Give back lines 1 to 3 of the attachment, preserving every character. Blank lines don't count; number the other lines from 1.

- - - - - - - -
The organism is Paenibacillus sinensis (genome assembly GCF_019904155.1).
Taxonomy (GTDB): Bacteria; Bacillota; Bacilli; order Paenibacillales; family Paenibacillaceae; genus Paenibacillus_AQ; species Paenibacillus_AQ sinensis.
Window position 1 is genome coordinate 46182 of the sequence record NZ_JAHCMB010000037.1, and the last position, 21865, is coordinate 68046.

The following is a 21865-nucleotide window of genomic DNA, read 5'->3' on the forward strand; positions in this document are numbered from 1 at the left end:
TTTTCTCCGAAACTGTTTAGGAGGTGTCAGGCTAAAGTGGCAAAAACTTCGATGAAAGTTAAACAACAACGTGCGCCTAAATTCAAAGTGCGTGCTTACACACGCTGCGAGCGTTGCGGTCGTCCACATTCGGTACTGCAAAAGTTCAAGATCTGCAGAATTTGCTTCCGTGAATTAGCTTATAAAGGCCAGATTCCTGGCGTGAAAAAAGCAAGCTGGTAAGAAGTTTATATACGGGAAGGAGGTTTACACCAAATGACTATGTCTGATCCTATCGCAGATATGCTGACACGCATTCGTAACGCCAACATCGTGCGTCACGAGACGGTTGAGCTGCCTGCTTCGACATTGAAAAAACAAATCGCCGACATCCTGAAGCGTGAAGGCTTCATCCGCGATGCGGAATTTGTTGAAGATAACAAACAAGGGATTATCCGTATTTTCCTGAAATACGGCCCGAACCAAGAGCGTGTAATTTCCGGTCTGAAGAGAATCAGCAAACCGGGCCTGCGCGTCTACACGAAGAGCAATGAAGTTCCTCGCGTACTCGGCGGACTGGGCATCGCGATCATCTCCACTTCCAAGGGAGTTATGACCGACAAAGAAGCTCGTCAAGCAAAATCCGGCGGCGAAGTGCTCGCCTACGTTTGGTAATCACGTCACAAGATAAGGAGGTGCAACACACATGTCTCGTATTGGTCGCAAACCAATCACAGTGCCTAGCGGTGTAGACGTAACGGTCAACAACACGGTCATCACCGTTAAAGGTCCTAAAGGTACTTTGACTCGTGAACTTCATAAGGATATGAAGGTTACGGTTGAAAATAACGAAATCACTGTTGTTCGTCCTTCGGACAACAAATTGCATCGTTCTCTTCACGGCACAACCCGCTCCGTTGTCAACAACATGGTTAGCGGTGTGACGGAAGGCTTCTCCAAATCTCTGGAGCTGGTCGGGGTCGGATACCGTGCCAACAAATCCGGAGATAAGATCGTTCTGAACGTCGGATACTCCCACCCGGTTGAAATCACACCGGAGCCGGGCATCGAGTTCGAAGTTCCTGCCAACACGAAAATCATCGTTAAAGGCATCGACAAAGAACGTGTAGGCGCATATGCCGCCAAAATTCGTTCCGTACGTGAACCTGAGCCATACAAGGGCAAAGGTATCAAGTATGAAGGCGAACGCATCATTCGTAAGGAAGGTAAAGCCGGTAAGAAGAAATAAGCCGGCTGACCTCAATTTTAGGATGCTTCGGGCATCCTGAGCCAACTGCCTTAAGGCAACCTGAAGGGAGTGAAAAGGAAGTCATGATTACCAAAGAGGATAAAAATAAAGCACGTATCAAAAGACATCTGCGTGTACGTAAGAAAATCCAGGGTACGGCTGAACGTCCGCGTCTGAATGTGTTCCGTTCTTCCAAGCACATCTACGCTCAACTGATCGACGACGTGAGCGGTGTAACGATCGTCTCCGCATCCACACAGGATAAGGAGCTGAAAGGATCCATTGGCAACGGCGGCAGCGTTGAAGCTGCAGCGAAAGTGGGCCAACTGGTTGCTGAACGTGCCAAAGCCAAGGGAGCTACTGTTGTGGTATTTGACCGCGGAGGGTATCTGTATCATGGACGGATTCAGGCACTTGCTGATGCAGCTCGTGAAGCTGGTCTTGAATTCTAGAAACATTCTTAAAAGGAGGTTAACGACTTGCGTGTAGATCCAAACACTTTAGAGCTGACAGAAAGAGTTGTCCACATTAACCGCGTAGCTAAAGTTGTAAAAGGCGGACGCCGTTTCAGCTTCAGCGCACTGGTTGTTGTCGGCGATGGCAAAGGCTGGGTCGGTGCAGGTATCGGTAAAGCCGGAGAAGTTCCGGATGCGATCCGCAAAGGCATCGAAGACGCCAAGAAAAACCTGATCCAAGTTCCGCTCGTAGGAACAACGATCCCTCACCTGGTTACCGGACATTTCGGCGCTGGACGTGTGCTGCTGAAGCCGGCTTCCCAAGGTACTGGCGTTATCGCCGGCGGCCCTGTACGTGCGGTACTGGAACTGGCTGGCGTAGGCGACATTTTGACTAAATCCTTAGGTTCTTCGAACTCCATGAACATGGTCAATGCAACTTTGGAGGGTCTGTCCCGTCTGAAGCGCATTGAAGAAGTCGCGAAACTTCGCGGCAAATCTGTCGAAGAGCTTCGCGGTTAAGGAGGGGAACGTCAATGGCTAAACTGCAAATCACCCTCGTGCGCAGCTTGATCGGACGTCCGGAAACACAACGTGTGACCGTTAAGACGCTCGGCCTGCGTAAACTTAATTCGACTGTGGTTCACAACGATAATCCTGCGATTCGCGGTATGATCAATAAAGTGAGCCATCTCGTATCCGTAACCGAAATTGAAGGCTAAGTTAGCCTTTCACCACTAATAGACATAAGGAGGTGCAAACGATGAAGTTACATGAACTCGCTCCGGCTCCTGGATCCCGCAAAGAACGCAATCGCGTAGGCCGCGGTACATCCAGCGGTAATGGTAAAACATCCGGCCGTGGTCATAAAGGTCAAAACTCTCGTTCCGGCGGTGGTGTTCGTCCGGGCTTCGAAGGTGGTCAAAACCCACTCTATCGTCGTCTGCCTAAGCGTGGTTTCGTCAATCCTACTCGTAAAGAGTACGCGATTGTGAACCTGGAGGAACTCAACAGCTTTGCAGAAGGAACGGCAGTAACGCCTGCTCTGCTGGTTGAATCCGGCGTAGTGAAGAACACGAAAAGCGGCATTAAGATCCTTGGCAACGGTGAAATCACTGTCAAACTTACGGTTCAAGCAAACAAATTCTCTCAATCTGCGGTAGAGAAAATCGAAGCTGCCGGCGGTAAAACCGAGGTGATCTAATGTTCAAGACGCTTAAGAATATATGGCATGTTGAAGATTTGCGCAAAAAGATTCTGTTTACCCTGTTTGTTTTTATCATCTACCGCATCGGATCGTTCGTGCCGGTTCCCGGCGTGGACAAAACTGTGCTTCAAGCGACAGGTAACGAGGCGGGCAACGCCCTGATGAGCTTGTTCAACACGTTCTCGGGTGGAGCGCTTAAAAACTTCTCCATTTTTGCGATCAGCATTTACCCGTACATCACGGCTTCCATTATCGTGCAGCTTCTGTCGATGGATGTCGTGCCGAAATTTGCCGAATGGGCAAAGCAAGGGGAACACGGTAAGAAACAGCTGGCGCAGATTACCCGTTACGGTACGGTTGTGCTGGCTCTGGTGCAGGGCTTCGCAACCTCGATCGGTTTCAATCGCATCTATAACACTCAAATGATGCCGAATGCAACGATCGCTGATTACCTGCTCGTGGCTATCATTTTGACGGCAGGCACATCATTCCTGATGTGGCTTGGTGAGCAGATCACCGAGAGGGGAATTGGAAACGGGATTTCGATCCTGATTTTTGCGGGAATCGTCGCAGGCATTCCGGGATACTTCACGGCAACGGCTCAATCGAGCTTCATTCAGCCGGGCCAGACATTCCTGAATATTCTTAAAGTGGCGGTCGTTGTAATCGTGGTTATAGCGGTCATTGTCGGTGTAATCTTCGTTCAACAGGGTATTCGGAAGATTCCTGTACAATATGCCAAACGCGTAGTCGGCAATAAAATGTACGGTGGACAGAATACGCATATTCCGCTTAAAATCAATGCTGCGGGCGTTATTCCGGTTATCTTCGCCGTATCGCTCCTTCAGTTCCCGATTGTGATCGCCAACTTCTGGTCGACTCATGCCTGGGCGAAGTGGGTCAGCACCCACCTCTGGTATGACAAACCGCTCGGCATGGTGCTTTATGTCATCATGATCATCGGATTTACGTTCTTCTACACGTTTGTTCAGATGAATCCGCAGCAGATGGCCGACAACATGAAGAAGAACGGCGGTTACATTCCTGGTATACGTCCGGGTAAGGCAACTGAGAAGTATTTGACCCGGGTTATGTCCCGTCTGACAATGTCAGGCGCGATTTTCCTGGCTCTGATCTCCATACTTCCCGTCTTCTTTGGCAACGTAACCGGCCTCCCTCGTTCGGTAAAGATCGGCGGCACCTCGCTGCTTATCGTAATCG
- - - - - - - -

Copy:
The organism is Paenibacillus sinensis (genome assembly GCF_019904155.1).
Taxonomy (GTDB): Bacteria; Bacillota; Bacilli; order Paenibacillales; family Paenibacillaceae; genus Paenibacillus_AQ; species Paenibacillus_AQ sinensis.
Window position 1 is genome coordinate 46182 of the sequence record NZ_JAHCMB010000037.1, and the last position, 21865, is coordinate 68046.